Make member support & subscription cancellation easy to find

One of the most frustrating things for members is having difficulty finding support forms or emails. Ideally, your members should be able to get in touch with you in just a click or two. Put a link to your contact page in the header or footer of your site to keep it simple.

And although you don’t want to encourage it, your members should also have the option to cancel their membership in an easy and straightforward manner, without having to contact you. This makes for a better user experience, and helps cut down on your support tickets, too!

Be sure your branding elements are consistent and cohesive

Do you have call-to-action buttons or other branded page elements? Use them consistently, with the same color, size, and style in every instance for a clean and uniform look. Check your different pages and sections to be sure that they all conform to your site-wide design and formatting choices, including blog posts, product descriptions, and content pages. Consistent branding makes for a more pleasing aesthetic experience and also helps to delineate your site’s structure.

Carefully audit your web copy

Take the time to check through your web copy for correct spelling, grammar, and syntax, and  identify any areas that need improvement. Consider hiring a copywriter or editor to polish up your product descriptions, brand slogans, about page, contact page, blog posts, and any other text content. Even if you’re not losing members, it’s good to do a periodic “check up” on your site!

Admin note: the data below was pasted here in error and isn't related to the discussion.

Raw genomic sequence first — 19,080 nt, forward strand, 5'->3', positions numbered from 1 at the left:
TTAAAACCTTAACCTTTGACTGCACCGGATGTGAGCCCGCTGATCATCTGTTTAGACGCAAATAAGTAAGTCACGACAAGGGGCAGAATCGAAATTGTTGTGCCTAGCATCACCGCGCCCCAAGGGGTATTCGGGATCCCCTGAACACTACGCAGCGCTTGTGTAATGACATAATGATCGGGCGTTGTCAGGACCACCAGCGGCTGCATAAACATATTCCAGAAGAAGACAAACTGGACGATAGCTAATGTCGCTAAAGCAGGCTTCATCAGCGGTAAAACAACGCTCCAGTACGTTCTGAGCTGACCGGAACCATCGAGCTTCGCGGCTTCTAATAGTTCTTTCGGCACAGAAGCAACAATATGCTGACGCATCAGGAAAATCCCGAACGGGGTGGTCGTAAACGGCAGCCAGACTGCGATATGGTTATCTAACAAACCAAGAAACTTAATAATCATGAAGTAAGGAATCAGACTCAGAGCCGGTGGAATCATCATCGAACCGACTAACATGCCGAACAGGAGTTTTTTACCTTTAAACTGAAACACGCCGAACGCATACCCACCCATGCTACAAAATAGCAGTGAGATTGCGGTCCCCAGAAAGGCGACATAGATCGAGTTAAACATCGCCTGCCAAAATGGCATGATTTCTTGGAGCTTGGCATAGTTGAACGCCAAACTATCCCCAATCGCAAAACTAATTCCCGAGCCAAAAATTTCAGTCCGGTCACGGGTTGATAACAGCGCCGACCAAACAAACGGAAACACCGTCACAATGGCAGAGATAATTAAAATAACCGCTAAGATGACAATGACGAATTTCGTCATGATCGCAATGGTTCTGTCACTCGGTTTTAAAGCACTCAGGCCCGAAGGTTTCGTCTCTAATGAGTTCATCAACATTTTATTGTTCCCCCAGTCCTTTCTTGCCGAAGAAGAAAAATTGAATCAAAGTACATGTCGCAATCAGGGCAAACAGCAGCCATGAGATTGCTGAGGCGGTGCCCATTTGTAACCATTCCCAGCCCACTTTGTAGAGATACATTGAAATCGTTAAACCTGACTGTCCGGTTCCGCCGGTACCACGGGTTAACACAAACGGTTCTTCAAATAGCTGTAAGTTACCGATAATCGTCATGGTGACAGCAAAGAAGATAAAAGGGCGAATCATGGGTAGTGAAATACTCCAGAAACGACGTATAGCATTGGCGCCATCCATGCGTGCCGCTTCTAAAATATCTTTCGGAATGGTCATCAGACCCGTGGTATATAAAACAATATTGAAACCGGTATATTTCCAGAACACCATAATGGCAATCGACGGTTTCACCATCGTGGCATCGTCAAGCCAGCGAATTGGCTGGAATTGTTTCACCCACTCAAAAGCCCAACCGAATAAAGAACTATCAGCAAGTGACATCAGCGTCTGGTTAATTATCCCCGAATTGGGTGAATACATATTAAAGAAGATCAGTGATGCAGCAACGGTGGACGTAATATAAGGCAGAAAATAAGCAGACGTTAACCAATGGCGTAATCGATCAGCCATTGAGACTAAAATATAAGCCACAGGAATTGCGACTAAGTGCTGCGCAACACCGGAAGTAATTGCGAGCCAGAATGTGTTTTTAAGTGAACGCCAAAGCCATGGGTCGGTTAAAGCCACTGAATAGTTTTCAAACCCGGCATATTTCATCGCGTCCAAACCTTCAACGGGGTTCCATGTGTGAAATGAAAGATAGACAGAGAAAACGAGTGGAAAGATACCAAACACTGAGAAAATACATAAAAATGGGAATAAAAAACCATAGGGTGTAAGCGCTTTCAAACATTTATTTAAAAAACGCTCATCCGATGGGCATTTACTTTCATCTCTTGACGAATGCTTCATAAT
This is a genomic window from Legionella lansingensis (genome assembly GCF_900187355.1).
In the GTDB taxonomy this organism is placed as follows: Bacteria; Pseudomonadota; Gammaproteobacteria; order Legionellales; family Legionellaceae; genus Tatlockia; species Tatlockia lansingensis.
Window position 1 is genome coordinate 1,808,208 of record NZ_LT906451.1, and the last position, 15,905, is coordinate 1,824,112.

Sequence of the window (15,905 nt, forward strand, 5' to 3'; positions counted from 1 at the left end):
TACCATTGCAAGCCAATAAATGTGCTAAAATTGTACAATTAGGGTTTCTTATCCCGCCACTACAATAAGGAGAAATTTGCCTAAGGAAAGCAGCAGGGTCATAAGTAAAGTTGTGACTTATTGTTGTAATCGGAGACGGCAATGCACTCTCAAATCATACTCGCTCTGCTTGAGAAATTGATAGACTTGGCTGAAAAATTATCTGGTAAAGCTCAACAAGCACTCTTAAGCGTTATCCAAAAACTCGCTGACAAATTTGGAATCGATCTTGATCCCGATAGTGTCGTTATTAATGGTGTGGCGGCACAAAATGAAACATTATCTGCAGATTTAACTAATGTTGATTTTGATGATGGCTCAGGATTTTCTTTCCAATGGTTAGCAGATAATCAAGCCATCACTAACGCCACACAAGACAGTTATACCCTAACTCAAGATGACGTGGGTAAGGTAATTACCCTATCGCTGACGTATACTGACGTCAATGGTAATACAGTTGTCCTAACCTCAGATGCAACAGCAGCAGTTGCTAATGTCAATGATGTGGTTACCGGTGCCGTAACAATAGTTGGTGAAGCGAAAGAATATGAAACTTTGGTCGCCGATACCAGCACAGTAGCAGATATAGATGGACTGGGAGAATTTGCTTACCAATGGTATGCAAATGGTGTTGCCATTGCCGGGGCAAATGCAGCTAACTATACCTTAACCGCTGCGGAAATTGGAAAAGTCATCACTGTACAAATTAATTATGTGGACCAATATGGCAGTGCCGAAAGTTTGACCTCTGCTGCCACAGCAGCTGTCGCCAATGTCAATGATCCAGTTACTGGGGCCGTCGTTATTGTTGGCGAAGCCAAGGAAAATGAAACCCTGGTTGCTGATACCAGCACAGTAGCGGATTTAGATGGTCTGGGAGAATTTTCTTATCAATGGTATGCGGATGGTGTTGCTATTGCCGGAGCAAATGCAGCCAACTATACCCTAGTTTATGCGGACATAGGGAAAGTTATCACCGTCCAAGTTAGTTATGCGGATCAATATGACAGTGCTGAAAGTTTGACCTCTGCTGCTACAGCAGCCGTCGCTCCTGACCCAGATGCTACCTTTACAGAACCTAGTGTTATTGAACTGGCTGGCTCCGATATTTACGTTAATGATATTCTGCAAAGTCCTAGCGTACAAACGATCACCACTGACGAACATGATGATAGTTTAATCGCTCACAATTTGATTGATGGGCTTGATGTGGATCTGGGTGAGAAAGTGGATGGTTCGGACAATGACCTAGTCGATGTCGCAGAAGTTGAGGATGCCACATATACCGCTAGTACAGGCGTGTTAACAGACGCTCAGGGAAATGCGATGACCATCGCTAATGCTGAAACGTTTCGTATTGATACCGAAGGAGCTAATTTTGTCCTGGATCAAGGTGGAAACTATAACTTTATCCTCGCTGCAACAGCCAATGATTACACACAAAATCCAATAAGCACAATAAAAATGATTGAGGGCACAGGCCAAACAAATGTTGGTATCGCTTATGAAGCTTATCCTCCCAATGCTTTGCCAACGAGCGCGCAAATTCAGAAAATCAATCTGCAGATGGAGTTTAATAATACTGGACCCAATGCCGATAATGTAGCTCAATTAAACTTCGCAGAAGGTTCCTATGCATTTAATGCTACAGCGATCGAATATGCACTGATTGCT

Address speed and mobile responsiveness

Is your site fast-loading? Do you have consistent server issues, or worse – regular down time? Consider checking into using a different server if that’s the problem, or “cut the fat” and use themes that are less bloated if your site takes more than a few seconds to load. Use online tools like Google PageSpeed Insights or GTmetrix to get specific performance insights that can help you identify any problem areas.

Site speed performance - GTmetrix

Example results on GTmetrix

You’ll also want to double check to see how your site loads on different devices such as mobile phones and tablets vs. desktop computers. Mobile devices are the primary devices for many people, so there’s a good chance that a decent amount of your site traffic comes from them. You want to be extra sure that your site is designed with mobile functionality in mind. Do your site elements scale nicely? Are there any elements that don’t work properly on mobile devices? You may need to find a workaround or alternate option to account for those elements.

Consider sending out surveys for feedback

Want to find out for sure if there’s anything about your site that your members don’t like? Send out a survey! Asking your members to give you feedback on specific things like their membership site experience allows you to be more informed when it’s time to make changes. Many loyal customers will be happy to help you out, and if you aren’t getting enough responses, you can always offer something in exchange for their time, like 30% off of next month’s dues, an exclusive download, etc. You might also consider including a few website-related questions in the survey if members do cancel, so they have the option of letting you know if it was a factor in their decision to leave.

Keep your members in mind at all times

It can be tempting to make design decisions exclusively according your own personal taste, but prioritizing the member experience will always benefit you in the end – along with your members! Remember: In this day and age, speed and efficiency, seamless functionality, and ease of mobile use are all in high demand, so keep that in mind as you make adjustments. Of course, your site design should always reflect your own brand values, too!

What have you found to be most effective when it comes to membership site design? Leave us a comment below to join the conversation!